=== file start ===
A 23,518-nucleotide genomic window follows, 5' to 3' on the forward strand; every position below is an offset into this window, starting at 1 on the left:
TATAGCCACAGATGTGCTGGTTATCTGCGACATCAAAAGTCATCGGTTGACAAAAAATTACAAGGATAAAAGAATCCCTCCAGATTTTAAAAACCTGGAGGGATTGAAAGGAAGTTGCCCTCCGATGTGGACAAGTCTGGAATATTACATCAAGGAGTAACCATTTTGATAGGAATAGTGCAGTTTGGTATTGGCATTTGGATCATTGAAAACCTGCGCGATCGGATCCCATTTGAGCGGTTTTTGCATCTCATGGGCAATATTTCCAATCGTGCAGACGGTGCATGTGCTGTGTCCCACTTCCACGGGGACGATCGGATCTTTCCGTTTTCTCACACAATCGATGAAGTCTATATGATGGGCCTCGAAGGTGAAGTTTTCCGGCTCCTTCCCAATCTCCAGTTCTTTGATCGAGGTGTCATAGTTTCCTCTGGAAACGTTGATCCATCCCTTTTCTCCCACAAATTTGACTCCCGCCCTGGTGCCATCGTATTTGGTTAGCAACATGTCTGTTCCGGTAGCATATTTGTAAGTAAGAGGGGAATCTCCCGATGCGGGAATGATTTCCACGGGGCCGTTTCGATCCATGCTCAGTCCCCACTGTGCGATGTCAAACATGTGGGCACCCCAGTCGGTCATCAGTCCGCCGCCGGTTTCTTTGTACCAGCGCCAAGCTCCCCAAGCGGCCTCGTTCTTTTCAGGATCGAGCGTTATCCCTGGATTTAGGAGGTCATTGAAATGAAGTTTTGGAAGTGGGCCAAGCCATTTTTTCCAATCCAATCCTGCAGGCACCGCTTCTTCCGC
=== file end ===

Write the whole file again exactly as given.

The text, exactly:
A 23,518-nucleotide genomic window follows, 5' to 3' on the forward strand; every position below is an offset into this window, starting at 1 on the left:
TATAGCCACAGATGTGCTGGTTATCTGCGACATCAAAAGTCATCGGTTGACAAAAAATTACAAGGATAAAAGAATCCCTCCAGATTTTAAAAACCTGGAGGGATTGAAAGGAAGTTGCCCTCCGATGTGGACAAGTCTGGAATATTACATCAAGGAGTAACCATTTTGATAGGAATAGTGCAGTTTGGTATTGGCATTTGGATCATTGAAAACCTGCGCGATCGGATCCCATTTGAGCGGTTTTTGCATCTCATGGGCAATATTTCCAATCGTGCAGACGGTGCATGTGCTGTGTCCCACTTCCACGGGGACGATCGGATCTTTCCGTTTTCTCACACAATCGATGAAGTCTATATGATGGGCCTCGAAGGTGAAGTTTTCCGGCTCCTTCCCAATCTCCAGTTCTTTGATCGAGGTGTCATAGTTTCCTCTGGAAACGTTGATCCATCCCTTTTCTCCCACAAATTTGACTCCCGCCCTGGTGCCATCGTATTTGGTTAGCAACATGTCTGTTCCGGTAGCATATTTGTAAGTAAGAGGGGAATCTCCCGATGCGGGAATGATTTCCACGGGGCCGTTTCGATCCATGCTCAGTCCCCACTGTGCGATGTCAAACATGTGGGCACCCCAGTCGGTCATCAGTCCGCCGCCGGTTTCTTTGTACCAGCGCCAAGCTCCCCAAGCGGCCTCGTTCTTTTCAGGATCGAGCGTTATCCCTGGATTTAGGAGGTCATTGAAATGAAGTTTTGGAAGTGGGCCAAGCCATTTTTTCCAATCCAATCCTGCAGGCACCGCTTCTTCCGC